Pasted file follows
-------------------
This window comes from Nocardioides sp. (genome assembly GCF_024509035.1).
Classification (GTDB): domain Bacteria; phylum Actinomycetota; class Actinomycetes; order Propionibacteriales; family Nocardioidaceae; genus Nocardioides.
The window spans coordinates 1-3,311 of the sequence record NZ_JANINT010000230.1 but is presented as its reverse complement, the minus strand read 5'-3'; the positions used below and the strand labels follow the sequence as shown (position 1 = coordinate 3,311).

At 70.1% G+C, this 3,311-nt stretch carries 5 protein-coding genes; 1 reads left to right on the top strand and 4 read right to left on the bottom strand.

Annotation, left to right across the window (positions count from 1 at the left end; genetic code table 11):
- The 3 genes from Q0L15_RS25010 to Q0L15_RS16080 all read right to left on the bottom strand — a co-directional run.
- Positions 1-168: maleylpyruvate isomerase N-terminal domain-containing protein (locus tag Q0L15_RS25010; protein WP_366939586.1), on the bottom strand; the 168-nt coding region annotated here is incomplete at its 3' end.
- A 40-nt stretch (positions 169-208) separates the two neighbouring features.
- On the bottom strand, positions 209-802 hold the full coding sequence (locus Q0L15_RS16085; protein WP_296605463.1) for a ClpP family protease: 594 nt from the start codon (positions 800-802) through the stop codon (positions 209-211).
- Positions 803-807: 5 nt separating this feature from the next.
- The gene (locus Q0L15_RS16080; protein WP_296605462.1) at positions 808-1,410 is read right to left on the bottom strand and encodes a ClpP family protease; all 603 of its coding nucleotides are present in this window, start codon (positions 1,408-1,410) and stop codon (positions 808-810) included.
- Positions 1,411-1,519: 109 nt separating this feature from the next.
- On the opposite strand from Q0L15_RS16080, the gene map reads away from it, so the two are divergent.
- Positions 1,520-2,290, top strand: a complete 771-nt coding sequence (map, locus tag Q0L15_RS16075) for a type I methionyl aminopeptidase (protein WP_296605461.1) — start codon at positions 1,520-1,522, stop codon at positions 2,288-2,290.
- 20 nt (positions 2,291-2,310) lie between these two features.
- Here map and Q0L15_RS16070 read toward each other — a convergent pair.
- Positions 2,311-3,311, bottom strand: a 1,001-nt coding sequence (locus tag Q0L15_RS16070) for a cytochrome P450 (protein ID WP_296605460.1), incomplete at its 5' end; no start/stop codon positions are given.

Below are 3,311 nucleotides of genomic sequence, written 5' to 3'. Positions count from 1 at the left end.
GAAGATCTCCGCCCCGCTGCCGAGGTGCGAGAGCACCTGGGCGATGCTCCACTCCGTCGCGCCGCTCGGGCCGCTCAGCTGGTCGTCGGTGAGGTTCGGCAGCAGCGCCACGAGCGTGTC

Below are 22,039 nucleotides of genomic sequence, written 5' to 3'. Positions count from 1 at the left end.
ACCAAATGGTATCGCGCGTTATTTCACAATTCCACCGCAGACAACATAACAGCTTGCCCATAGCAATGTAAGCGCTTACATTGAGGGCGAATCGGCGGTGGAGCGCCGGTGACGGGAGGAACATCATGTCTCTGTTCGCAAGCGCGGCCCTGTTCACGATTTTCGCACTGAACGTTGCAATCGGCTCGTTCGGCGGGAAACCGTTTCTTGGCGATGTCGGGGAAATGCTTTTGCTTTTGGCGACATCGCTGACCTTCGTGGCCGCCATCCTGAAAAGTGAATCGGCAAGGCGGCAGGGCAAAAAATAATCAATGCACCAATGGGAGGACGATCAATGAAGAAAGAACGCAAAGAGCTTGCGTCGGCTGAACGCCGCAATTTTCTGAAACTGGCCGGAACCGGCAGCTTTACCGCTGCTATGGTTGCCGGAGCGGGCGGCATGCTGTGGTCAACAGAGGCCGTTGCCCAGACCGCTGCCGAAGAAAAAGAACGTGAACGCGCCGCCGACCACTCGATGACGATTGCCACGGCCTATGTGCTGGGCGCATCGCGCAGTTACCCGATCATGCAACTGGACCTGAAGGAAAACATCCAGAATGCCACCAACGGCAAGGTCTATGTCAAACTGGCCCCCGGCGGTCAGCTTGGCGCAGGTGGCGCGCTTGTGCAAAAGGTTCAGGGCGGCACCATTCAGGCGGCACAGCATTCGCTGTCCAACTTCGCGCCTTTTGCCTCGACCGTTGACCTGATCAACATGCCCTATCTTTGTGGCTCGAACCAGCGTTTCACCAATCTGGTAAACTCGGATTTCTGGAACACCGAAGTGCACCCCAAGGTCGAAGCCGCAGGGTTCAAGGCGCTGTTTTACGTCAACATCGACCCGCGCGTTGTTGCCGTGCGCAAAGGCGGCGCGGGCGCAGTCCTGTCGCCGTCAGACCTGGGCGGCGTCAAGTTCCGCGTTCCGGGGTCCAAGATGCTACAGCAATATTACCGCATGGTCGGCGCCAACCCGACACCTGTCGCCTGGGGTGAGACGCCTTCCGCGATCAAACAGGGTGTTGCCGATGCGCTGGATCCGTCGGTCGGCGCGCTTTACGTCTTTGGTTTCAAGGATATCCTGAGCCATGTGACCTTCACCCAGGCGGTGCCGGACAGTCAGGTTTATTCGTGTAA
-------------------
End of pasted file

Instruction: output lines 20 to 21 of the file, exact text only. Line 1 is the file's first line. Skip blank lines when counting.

Below are 22,039 nucleotides of genomic sequence, written 5' to 3'. Positions count from 1 at the left end.
ACCAAATGGTATCGCGCGTTATTTCACAATTCCACCGCAGACAACATAACAGCTTGCCCATAGCAATGTAAGCGCTTACATTGAGGGCGAATCGGCGGTGGAGCGCCGGTGACGGGAGGAACATCATGTCTCTGTTCGCAAGCGCGGCCCTGTTCACGATTTTCGCACTGAACGTTGCAATCGGCTCGTTCGGCGGGAAACCGTTTCTTGGCGATGTCGGGGAAATGCTTTTGCTTTTGGCGACATCGCTGACCTTCGTGGCCGCCATCCTGAAAAGTGAATCGGCAAGGCGGCAGGGCAAAAAATAATCAATGCACCAATGGGAGGACGATCAATGAAGAAAGAACGCAAAGAGCTTGCGTCGGCTGAACGCCGCAATTTTCTGAAACTGGCCGGAACCGGCAGCTTTACCGCTGCTATGGTTGCCGGAGCGGGCGGCATGCTGTGGTCAACAGAGGCCGTTGCCCAGACCGCTGCCGAAGAAAAAGAACGTGAACGCGCCGCCGACCACTCGATGACGATTGCCACGGCCTATGTGCTGGGCGCATCGCGCAGTTACCCGATCATGCAACTGGACCTGAAGGAAAACATCCAGAATGCCACCAACGGCAAGGTCTATGTCAAACTGGCCCCCGGCGGTCAGCTTGGCGCAGGTGGCGCGCTTGTGCAAAAGGTTCAGGGCGGCACCATTCAGGCGGCACAGCATTCGCTGTCCAACTTCGCGCCTTTTGCCTCGACCGTTGACCTGATCAACATGCCCTATCTTTGTGGCTCGAACCAGCGTTTCACCAATCTGGTAAACTCGGATTTCTGGAACACCGAAGTGCACCCCAAGGTCGAAGCCGCAGGGTTCAAGGCGCTGTTTTACGTCAACATCGACCCGCGCGTTGTTGCCGTGCGCAAAGGCGGCGCGGGCGCAGTCCTGTCGCCGTCAGACCTGGGCGGCGTCAAGTTCCGCGTTCCGGGGTCCAAGATGCTACAGCAATATTACCGCATGGTCGGCGCCAACCCGACACCTGTCGCCTGGGGTGAGACGCCTTCCGCGATCAAACAGGGTGTTGCCGATGCGCTGGATCCGTCGGTCGGCGCGCTTTACGTCTTTGGTTTCAAGGATATCCTGAGCCATGTGACCTTCACCCAGGCGGTGCCGGACAGTCAGGTTTATTCGTGTAA